And the joy and happiness I feel with my friends outside organized religion -- isn't that also fellowship in the truest sense?

I was so pleased the following morning to be part of the Litturgical completely inclusive service at my little church where "all are welcome at Christ's table". And I am so glad to be able to understand, study and quote from Rumi, Buddha, Monastic and many other schools of thought.

I pay a high price for this realization. For the last several years i felt "called to the Ministry" in my church. But many who fostered that Call for me were those who later left our denomination over the inclusion of women and LGBT people in the complete life of the Church. People who were more in line, it turns out, with what I heard on the Capitol Mall that weekend. I cannot walk down that path. Not ever.

I may not ever be more than a Lay Minister in my church. But that is OK if that if what s meant for me to do. However, I firmly believe that hatred and exclusion is not a part of my spirituality. And this is backed up in the teachings of Jesus, the Buddha and many others.

If I have to make a choice, it is a choice that allows me full fellowship with my friends from outside the church and those who worship Jesus inclusively. I love my other friends I still love their music, but as for the notion that LGBT and mothers who have abortions are "Consigned to Hell", I can not go down that road. Not a single step!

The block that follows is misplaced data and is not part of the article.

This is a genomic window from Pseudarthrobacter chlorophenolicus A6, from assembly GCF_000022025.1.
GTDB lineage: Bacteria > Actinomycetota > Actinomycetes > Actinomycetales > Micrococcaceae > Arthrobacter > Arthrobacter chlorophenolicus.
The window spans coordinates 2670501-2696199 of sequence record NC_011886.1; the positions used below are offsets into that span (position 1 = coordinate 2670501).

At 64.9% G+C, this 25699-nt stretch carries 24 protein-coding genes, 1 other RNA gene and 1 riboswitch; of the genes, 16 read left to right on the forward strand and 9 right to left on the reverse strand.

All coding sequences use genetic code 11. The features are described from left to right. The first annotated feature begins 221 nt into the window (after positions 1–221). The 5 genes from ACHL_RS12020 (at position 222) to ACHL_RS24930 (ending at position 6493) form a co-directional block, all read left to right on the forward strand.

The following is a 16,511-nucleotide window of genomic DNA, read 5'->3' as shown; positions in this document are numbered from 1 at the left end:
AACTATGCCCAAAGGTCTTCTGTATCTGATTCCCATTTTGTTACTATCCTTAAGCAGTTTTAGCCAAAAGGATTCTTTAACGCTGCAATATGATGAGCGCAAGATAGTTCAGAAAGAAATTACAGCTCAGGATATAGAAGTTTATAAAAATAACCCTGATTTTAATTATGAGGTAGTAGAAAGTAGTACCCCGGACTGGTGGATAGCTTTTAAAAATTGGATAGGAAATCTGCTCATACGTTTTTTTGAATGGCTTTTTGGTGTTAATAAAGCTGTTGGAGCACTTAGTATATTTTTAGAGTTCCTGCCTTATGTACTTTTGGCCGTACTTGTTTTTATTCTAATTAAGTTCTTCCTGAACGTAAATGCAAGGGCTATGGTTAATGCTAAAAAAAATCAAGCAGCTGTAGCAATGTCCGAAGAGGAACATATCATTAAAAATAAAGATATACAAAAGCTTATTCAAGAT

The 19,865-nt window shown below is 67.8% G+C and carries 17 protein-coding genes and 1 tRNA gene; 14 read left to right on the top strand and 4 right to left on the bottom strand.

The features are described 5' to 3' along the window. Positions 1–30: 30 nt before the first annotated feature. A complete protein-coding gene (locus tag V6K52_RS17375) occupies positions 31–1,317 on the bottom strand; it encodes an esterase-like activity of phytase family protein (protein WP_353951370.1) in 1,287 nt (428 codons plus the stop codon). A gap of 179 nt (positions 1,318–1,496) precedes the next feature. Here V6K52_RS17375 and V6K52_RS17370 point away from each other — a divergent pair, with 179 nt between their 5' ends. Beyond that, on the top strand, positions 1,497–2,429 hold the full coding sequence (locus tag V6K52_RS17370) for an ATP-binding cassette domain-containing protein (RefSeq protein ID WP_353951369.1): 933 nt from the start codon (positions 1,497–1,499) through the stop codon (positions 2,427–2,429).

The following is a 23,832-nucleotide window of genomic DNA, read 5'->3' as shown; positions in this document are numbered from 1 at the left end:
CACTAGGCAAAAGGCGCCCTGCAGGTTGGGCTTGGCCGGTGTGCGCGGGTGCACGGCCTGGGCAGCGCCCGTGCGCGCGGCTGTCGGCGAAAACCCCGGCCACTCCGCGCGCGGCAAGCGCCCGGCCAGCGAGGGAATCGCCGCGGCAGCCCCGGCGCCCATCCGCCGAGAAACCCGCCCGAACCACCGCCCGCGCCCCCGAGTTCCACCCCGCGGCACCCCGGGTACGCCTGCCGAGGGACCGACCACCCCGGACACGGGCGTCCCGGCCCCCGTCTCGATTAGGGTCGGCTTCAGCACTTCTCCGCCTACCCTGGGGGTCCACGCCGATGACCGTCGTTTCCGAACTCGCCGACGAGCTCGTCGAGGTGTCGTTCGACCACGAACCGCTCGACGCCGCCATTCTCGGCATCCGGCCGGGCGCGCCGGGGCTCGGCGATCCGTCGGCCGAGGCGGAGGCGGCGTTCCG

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Monday, August 23, 2010

August 23, 2010 - The Quality of Life] Reflections by Henri Nouwen

Since my successful fight against cancer 10 years ago, I've taken this advice very much to heart. 

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Daily Meditation (Henri Nouwen)

The Quality of Life

It is very hard to accept an early death. When friends die who are seventy, eighty, or ninety years old, we may be in deep grief and miss them very much, but we are grateful that they had long lives. But when a teenager, a young adult, or a person at the height of his or her career dies, we feel a protest rising from our hearts: "Why? Why so soon? Why so young? It is unfair."

But far more important than our quantity of years is the quality of our lives. Jesus died young. St. Francis died young. St. Thérèse of Lisieux died young, Martin Luther King, Jr., died young. We do not know how long we will live, but this not knowing calls us to live every day, every week, every year of our lives to its fullest potential.

Share your thoughts on this reflection. These reflections are taken from Henri J.M. Nouwen's Bread for the Journey.

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Thursday, August 19, 2010

August 19, 2010 - Meeting God in the Poor - Thoughts from Henri Nouwen

I was the person Fr. Nouwen describes.  It took the complete loss of health, wealth, home and companionship to jump start my spirituality and refocus my perspective.. 

Now, like Job, much has been restored to me.  But now, I never will forget that time of trial-- when I work as a Chaplain, or repair a computer to donate to a needy kid, or work in a large event at Church.

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Daily Meditation (Henri Nouwen)

Meeting God in the Poor

When we are not afraid to confess our own poverty, we will be able to be with other people in theirs. The Christ who lives in our own poverty recognises the Christ who lives in other people's. Just as we are inclined to ignore our own poverty, we are inclined to ignore others'. We prefer not to see people who are destitute, we do not like to look at people who are deformed or disabled, we avoid talking about people's pains and sorrows, we stay away from brokenness, helplessness, and neediness.